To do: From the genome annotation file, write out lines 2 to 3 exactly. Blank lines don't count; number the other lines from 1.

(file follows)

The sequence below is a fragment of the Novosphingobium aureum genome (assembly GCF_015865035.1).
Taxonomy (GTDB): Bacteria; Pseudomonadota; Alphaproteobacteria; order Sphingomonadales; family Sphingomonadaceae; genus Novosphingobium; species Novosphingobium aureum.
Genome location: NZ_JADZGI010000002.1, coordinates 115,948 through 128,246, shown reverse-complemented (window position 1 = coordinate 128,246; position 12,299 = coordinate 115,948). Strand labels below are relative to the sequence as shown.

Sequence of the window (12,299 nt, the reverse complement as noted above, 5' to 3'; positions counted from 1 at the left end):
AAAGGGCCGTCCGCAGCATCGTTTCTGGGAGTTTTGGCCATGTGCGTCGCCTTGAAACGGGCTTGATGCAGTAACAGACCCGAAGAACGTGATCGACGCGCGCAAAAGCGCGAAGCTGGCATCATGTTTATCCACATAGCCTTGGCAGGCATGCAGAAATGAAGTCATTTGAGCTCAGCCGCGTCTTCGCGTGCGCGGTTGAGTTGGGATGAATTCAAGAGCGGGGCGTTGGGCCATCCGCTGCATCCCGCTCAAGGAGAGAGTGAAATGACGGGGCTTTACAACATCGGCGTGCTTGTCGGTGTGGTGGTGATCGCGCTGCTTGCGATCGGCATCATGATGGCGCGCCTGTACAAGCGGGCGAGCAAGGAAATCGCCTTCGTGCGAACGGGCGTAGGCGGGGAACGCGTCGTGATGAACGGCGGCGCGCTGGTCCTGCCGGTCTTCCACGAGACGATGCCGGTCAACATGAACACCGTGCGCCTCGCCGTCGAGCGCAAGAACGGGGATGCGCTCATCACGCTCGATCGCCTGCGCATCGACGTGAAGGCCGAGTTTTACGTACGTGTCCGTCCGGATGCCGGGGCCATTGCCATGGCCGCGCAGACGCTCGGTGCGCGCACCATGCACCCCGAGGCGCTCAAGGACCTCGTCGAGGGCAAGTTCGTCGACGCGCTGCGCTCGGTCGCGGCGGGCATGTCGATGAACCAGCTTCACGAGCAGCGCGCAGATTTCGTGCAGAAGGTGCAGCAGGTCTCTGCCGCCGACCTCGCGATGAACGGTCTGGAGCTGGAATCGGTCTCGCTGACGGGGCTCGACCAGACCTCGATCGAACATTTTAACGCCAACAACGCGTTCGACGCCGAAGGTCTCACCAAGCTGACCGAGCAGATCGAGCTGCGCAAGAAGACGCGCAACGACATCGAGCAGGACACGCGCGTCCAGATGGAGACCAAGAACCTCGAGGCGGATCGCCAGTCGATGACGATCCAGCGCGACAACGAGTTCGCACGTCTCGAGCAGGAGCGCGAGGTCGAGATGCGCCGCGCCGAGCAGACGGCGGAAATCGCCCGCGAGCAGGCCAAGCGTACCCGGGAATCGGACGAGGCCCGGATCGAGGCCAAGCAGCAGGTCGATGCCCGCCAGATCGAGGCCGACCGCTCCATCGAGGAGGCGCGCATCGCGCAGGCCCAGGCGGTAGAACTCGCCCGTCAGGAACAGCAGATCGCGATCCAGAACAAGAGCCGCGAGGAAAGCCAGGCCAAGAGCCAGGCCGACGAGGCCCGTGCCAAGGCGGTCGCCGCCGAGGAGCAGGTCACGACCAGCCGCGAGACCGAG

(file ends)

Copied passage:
Taxonomy (GTDB): Bacteria; Pseudomonadota; Alphaproteobacteria; order Sphingomonadales; family Sphingomonadaceae; genus Novosphingobium; species Novosphingobium aureum.
Genome location: NZ_JADZGI010000002.1, coordinates 115,948 through 128,246, shown reverse-complemented (window position 1 = coordinate 128,246; position 12,299 = coordinate 115,948). Strand labels below are relative to the sequence as shown.